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Essential Oil-Bearing Grasses: The Genus Cymbopogon

Essential Oil-Bearing Grasses: The Genus Cymbopogon by Anand Akhila (ed). Boca Raton, FL: CRC Press; 2010. Hardcover; 262 pages. ISBN 978-0-8493-7857-7. $139.95.

Chances are that many of us can identify the aromatic lemony scents in Thai soup, natural mosquito-repellant, aromatherapy candles, or cosmetic lotion. If you wanted to know everything there is to know about the group of commercially significant and multidimensional plants that provide this aroma, then this comprehensive book is for you. A quick glance will certainly reveal its value to the phytochemist, industrial magnate, taxonomist, or ethnobotanist, although certain segments will also appeal to other natural product investigators, including forestry officials, agriculturalists, natural flavorists, and cosmetic formulators.

This book is authoritatively written solely on the group of grasses in the genus Cymbopogon, the essential oils of which have wide ranging appeal to a number of industries. The book will be most appreciated by the technically inclined—it is far from being any sort of aromatherapy book for the lay person. The editor, plus 10 contributors from various countries, demonstrate their expertise of the subject matter, having backgrounds in academia, scientific publications, regulatory affairs, and natural products chemistry. Through 9 chapters they delve into ethnobotany, pharmacology, phytochemistry, and more, focusing on the multiple uses of these plants.

A thorough examination of this genus begins by noting the approximately 180 species, subspecies, varieties, and subvarieties of these angiosperms, and continues with information on botanical identification, biochemistry, and molecular biology. Extensive chemistry profiles, diagrams, tables of analysis, and electron scanning micrograph photos will appeal to researchers and natural products chemists alike.

The economic importance of these essential oil-bearing plants is highlighted in the chapters on trade, harvest, and postharvest management, which may be of interest to growers, tea producers, and distillers of this extensive genus. Lemongrass (Cymbopogon citratus; C. flexuosus; C. pendulus), palmarosa (C. martinii) and citronella (C. nardus; C winterianus)—all in the family Gramineae—are among the most recognizable and significant oils discussed for fragrancing, food flavoring, therapeutic formulation, and insect repellant application. The history of these plants and their practical and health-enhancing uses are lightly touched upon, but these segments primarily focus on commerce, yield, harvest times, drying, storing, extraction methods, and oil content.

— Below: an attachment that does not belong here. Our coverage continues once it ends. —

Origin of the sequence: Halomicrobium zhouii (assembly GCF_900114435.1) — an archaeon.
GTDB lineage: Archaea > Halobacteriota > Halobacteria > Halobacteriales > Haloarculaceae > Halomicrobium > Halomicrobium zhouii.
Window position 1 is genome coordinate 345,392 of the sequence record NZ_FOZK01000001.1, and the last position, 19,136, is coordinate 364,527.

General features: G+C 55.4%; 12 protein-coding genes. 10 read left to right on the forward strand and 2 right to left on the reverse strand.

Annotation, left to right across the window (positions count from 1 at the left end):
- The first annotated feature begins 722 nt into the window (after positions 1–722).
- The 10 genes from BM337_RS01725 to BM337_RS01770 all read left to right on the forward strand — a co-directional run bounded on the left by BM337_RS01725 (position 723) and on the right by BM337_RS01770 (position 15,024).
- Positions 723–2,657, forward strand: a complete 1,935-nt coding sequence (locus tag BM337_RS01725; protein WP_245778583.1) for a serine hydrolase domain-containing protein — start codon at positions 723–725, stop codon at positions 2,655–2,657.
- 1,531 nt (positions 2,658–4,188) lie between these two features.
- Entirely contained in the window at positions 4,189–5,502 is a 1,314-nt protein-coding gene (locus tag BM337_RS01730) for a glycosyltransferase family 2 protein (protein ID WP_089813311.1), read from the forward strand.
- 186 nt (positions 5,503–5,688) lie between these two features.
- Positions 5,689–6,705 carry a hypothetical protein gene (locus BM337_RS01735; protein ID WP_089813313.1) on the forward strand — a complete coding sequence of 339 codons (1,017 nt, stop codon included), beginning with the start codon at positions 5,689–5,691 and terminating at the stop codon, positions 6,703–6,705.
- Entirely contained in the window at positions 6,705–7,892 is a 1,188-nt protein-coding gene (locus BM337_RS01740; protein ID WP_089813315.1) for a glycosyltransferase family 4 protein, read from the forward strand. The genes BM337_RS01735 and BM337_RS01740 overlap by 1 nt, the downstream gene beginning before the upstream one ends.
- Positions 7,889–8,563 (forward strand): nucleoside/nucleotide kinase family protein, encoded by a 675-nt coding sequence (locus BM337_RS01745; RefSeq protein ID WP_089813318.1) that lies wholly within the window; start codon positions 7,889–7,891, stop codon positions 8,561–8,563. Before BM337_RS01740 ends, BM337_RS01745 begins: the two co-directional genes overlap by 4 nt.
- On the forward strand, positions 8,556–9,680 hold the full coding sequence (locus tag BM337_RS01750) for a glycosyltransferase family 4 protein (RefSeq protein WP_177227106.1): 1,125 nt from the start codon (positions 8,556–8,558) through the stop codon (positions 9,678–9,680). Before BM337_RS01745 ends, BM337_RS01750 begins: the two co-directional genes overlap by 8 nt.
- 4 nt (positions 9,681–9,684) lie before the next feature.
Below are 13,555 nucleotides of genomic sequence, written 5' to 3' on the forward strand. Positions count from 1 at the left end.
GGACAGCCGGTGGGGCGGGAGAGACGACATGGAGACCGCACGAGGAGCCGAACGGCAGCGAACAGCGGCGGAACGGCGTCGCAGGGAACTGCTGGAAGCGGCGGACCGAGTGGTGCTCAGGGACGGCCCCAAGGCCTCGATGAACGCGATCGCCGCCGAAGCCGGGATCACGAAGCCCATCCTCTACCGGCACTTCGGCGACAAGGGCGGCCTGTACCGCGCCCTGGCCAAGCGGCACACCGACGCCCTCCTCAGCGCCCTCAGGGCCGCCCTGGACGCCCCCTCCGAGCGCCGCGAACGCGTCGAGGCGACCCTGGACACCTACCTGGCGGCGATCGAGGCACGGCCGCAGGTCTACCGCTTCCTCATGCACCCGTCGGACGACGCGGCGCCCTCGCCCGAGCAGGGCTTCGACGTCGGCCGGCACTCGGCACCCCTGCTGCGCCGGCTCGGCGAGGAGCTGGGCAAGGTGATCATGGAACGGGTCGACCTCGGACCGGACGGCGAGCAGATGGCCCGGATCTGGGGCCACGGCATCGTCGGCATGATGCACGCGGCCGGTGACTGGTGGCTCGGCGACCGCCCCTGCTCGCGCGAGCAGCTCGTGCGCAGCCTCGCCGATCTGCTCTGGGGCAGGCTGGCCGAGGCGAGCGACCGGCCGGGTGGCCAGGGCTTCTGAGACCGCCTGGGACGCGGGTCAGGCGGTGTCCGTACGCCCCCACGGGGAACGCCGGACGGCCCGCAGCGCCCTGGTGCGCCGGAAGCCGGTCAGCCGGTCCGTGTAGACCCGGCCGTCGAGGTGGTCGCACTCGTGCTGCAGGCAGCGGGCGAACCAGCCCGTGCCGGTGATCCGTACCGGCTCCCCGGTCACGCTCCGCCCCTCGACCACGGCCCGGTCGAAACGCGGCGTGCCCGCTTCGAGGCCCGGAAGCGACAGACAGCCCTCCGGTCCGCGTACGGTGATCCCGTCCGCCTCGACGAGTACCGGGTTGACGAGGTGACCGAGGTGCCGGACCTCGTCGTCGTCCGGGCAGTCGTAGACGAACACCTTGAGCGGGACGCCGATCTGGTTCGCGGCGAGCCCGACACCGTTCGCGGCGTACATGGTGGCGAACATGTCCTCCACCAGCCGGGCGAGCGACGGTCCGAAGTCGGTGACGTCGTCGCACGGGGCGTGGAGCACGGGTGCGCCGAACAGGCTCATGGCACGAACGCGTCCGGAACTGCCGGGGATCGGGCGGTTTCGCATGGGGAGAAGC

There are several chapters that may be of interest to the medical aromatherapist or clinical phytotherapist. One focuses on the antimicrobial and antioxidant activities of these plants. Addressing the main problem of solubilizing essential oils, the authors provide suggestions for overcoming this obstacle for in vitro testing.

The authors provide their test results on the effectiveness of Cymbopogon essential oils that specifically fight gram positive or gram negative bacteria, as well as the benefits of these oils in countering yeast and mold microbes. It is rare that the mechanism of this activity is well explained in an English language text. They also provide tables that outline which functional group of constituents is responsible for their effectiveness against such microbes, which is very useful in pinpointing biological activity, if only in vitro. Holistically minded practitioners will appreciate that activity of the whole oil is also reported.

Another chapter is on the thrombolysis-accelerating activity of these essential oils, certain to attract the attention of the beverage industry. This is welcome research, as information on oral application is also not often published in English. Within the chapter on chemistry, the authors cite research into the use of numerous essential oils with activity against worms, mosquitoes, and even cancers. They reference the investigation of biological activity of essential oils for pain relief, lowering blood sugar, and hair growth.

The book closes with information on toxicology, legislation, classification, and labeling, which may be of use to cosmetic chemists, safety officers, or company legal teams. Three pages of commonly used acronyms are clarified, and essential oil-bearing plants outside the easily redflagged Cymbopogon genus are discussed briefly as alternate sources of sensitizing citral. Up-to-date regulatory information from the European Union should be valuable for creating compliant personal care products for global sales. Legally allowable concentrations of citral for cosmetic products are provided in a small but useful table.

This small book emerges as an updated and focused version of Ernest Guenther’s encyclopedic treatise from the late 1940s and early 50s on essential oil-bearing plants. Extensive references at the end of every chapter demonstrate the meticulous research gathered for this book. CRC Press is known for its scientific and technical publications, and this is no exception. Aside from the questionable, if only occasional, errors in grammatical sentence structure, this is a great chemistry-bench reference book and a scrupulous analytical tool for the laboratory. It will be useful for those performing analyses of essential-oil bearing grasses. It may also be appreciated by the overall botanical book junkie and all technical beaker geeks investigating natural products.

—Mindy Green, RA, RH (AHG), President, Green Scentsations Consulting, Minneapolis, MN